‘Potato gun’ used to shoot contraband into prison

ANDERSON COUNTY, SC (WIS) – Corrections officials say a device commonly known as a potato gun has been used to launch illegal items into a state prison.



Prisons come with two guarantees: People will try to get out, and they will try to get in things they’re not supposed to have.

That’s where the device enters the picture.

Call it a potato gun, potato cannon or a spudzooka.

The device can now also be called evidence in what the corrections department says was a plan to shoot contraband into the McCormick Correctional Institution.

“And they were simply using it to launch contraband like you would a spud,” says prisons spokesman Josh Gelinas.

Police in Anderson County have questioned several people in connection with the plot.

It was designed, corrections says, to launch drugs and cell phones in particular into McCormick, a maximum security prison surrounded by a double fencing system and electronic surveillance.

Videos and step-by-step instructions for making potato guns are easy to find online.

The guns are made from PVC pipe, fueled with everything from hairspray to propane, and sparked by barbecue grill igniters.

Some of the bigger guns can shoot whatever’s crammed down their barrels hundreds of yards.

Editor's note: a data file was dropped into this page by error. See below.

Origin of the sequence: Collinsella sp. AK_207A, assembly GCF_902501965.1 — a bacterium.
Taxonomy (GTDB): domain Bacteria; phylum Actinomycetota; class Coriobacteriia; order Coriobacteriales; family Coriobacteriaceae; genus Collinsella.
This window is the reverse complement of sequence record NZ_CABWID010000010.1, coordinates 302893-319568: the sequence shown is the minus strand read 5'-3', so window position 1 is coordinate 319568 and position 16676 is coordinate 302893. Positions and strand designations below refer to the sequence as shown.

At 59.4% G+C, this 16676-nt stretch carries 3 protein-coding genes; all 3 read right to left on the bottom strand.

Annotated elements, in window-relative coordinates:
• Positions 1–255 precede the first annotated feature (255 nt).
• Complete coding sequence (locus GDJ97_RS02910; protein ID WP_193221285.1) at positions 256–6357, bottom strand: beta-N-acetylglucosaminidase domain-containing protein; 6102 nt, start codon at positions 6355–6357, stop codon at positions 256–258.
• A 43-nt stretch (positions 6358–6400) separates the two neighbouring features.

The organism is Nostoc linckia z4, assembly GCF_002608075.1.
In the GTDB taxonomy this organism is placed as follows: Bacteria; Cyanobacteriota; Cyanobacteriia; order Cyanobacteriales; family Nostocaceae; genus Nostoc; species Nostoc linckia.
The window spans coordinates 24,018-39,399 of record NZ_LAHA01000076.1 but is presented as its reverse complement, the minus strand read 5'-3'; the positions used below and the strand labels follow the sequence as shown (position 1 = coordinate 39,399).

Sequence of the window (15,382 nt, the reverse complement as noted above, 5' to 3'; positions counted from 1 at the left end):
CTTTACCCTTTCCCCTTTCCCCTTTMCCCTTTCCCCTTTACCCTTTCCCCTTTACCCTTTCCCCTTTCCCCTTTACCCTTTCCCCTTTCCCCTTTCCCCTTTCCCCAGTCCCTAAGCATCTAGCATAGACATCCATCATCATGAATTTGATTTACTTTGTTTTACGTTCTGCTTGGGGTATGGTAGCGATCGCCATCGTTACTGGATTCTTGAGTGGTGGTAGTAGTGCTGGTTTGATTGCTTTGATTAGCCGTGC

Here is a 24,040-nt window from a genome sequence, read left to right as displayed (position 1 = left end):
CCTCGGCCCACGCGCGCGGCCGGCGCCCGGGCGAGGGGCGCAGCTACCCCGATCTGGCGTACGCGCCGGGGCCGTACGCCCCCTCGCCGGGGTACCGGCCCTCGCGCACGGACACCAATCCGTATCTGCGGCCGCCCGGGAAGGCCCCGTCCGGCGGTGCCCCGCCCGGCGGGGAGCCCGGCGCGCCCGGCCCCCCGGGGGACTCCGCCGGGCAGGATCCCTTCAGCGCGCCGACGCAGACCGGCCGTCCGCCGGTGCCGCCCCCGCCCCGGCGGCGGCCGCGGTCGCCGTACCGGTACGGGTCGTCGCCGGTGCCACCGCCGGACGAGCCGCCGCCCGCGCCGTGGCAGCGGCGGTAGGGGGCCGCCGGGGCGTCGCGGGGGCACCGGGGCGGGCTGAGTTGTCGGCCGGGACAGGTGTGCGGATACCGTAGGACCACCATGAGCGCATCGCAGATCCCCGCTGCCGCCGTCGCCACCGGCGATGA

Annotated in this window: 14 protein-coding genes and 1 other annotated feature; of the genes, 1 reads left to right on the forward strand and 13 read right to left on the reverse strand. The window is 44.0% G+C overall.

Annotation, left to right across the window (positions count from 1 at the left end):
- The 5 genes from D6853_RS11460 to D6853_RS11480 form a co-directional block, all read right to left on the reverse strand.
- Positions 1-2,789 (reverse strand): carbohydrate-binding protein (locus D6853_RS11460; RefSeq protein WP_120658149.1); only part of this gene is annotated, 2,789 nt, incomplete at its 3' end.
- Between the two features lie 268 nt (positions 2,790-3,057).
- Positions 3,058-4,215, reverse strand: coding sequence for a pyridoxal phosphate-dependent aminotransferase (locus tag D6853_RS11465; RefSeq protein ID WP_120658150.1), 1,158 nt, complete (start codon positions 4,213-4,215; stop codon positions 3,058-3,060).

Corrections says this discovery is an indicator that inmates and their friends are trying to find new ways around tougher security at prison entrances.

“All of our medium and maximum security institutions have x-ray machines and metal detectors. We’ve simply made it harder to get contraband in the front door. So naturally they’ve turned to throwing it over fences, tossing it over fences in footballs. Basketballs, tennis balls, racquetballs. In this case, a pretty large potato gun,” says Gelinas.

The department says the arrests also point out the need for higher staffing levels and new equipment to jam cell phone signals.

Corrections Director Jon Ozmint might have the spudzooka with him next month to help argue his case at the Lieber Correctional Institution in Ridgeville.

Ozmint will be there November 21 for a demonstration of a cell phone jamming system.

Cell phone jammers are illegal under us law, even in prisons.

Ozmint says the technology is needed to prevent inmates from using smuggled phones to escape or commit more crimes.

But he’ll have to convince the FCC and maybe Congress that jamming cell phone signals should be allowed in this instance, for the sake of public safety.




One Response to “‘Potato gun’ used to shoot contraband into prison”

  1. An exception to this antiquated FCC law needs to be made for correctional facilities. Since cell phones continue to be smuggled into prisons, despite best efforts to prevent it, the next logical step is to allow prisons to install cell phone jammers. This helps secure not only the correctional workers but the public at large.

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